Fewer Better Things No. 75

Musings on Self-Actualization

Almost every day looks like this: blue sky, sunshine, soft swells, slight breeze, and only locals on the beach that I call my backyard. Photo: Per Håkansson.

It’s fall equinox this week and I’m experiencing a shift both in the air and water temperatures. The warm, very often marine-layered summer mornings have been replaced by a fresh clear blue sky, early morning crispy air, and water about 10°F degrees cooler than the peak of 72°F in mid-August.

Californian coastal living, as it’s referred to here, is the best in the fall for all those reasons and many more. The days are only two hours shorter compared to summer solstice, the weather is consistently sunny and warm, the swells are bigger, beaches are almost empty, and soon the wind will shift from onshore to offshore thanks to the Santa Ana wind from the desert. Ideal circumstances for surfing and living well.

Many of the surfers around here use their spring neoprene wetsuit all year around but I’ve found that a vest during the summer and fall, and the full wetsuit during winter and spring is the most optimal. But water and air temperature is not the only criteria, the sun plays an important role too. A full suit protects the skin much better from the sun, something I need to compensate with plenty of daily suntan lotion.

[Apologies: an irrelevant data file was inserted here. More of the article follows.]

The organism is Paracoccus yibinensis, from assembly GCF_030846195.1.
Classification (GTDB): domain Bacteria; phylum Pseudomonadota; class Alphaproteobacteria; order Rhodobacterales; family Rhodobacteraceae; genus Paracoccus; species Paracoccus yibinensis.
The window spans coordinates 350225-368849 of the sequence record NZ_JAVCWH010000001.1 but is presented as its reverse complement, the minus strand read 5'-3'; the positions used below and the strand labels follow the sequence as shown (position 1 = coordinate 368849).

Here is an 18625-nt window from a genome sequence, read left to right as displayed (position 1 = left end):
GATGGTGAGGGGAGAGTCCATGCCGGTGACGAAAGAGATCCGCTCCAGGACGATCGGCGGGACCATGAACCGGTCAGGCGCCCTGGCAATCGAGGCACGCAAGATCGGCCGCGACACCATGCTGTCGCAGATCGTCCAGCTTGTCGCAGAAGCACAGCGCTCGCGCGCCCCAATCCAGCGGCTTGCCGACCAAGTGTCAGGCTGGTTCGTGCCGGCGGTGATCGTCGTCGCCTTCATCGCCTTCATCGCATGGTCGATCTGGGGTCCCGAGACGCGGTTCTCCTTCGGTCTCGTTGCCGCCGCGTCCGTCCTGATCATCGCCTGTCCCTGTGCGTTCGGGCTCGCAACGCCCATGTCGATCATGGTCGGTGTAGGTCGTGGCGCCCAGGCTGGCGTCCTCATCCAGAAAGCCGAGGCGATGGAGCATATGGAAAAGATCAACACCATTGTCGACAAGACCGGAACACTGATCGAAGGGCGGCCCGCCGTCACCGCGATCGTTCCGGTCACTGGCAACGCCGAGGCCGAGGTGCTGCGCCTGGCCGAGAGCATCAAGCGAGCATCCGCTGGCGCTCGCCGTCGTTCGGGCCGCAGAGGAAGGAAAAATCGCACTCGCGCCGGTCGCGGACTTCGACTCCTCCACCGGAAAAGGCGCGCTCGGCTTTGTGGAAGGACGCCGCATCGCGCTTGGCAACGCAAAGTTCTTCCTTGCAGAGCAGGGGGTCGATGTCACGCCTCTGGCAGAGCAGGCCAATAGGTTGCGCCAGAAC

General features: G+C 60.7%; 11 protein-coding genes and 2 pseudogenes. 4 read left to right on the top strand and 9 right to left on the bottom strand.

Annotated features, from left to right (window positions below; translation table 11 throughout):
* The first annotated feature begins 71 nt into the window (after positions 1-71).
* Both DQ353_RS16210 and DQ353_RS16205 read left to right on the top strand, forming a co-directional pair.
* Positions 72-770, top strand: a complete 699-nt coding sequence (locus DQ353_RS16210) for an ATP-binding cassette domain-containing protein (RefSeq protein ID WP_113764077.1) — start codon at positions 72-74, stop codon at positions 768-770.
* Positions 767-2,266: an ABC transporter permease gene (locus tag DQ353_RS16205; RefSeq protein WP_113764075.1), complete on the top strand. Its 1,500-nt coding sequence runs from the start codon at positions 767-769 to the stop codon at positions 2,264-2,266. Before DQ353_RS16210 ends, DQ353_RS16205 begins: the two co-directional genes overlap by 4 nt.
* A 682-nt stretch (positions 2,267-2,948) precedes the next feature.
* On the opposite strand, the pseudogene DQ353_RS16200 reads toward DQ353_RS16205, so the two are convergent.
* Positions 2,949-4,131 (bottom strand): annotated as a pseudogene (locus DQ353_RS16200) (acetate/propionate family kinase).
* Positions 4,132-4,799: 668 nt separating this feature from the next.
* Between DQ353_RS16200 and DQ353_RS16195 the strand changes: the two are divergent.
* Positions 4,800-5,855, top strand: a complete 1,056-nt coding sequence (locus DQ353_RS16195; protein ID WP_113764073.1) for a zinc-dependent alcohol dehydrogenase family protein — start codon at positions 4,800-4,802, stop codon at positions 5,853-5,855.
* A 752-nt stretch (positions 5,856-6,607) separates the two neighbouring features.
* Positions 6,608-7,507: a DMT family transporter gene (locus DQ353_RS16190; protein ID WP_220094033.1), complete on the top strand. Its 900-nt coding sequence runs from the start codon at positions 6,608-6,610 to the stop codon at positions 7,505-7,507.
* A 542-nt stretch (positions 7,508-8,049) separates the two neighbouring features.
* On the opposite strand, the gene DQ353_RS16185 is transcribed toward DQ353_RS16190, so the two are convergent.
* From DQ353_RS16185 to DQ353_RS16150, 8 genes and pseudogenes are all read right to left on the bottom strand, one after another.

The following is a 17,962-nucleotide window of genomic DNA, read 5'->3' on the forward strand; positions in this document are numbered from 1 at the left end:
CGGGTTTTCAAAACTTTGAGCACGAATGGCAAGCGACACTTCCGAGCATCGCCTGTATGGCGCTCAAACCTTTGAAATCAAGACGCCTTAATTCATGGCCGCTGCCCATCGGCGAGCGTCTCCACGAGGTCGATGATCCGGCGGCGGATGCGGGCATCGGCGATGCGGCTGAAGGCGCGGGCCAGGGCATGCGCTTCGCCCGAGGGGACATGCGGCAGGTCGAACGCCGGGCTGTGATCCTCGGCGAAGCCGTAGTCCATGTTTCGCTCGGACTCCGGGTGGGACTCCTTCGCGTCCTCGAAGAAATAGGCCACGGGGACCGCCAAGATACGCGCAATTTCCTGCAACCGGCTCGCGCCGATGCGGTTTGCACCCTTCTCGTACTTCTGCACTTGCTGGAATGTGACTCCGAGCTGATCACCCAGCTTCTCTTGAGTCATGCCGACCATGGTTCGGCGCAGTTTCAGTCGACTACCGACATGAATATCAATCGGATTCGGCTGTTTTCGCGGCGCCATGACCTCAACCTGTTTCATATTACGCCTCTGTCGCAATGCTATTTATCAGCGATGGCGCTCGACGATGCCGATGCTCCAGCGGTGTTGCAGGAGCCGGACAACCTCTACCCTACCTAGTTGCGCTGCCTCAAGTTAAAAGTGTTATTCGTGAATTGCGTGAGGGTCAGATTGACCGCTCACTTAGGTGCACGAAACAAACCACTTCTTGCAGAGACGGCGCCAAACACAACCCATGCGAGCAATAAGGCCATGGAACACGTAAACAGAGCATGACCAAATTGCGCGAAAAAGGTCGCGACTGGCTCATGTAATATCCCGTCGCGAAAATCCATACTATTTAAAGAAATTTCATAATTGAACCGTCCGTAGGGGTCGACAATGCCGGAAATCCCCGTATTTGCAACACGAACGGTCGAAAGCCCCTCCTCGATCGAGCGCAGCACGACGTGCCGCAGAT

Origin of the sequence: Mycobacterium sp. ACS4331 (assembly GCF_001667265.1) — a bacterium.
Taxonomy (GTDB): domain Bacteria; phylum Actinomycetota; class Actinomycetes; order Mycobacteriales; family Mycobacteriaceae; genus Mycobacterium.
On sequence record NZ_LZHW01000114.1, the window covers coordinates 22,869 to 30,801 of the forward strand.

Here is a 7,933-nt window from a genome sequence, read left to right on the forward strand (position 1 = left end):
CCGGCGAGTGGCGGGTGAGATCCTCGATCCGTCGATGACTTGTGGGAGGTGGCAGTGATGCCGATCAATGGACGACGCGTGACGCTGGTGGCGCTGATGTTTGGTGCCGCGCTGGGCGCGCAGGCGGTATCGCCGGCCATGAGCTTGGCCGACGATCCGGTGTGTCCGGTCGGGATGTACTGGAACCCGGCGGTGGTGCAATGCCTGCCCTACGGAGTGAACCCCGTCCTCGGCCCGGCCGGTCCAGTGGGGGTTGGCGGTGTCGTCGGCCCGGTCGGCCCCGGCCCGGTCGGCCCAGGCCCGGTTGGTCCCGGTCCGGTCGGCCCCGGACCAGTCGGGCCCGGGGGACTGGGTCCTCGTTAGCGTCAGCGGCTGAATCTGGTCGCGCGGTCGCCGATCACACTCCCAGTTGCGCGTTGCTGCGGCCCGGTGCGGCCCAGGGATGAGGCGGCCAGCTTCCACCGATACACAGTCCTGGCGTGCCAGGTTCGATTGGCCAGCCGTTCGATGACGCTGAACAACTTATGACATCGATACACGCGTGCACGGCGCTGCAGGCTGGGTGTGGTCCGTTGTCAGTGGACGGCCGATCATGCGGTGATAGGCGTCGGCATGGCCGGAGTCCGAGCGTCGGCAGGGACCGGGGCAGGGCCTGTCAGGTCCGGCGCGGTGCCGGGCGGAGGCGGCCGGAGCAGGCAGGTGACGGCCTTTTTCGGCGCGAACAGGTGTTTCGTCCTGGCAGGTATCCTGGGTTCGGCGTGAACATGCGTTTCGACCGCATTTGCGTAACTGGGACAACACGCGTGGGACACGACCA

This week I’ve been reflecting on the differences and similarities between spirituality and self-actualization. I find that they are often interchangeable in conversations I’m having with people on personal growth. The quest and embodiment of enlightenment seems to have become the new status symbol, like a Porsche was during the 80s.

And there is a whole new industry – wellness, I think it’s called – that is providing seekers with new material attributes, tools, and nutritional supplements to “guide” the journey. Evidently, spirituality is better enjoyed in a pair of yoga pants and a room reeking with aromatic essence than just being alive in nature.

“The effects of nature’s qualities on health are not only spiritual and emotional but physical and neurological. I have no doubt that they reflect deep changes in the brain’s physiology, and perhaps even its structure.”Oliver Sacks, from his last book “Everything in Its Place”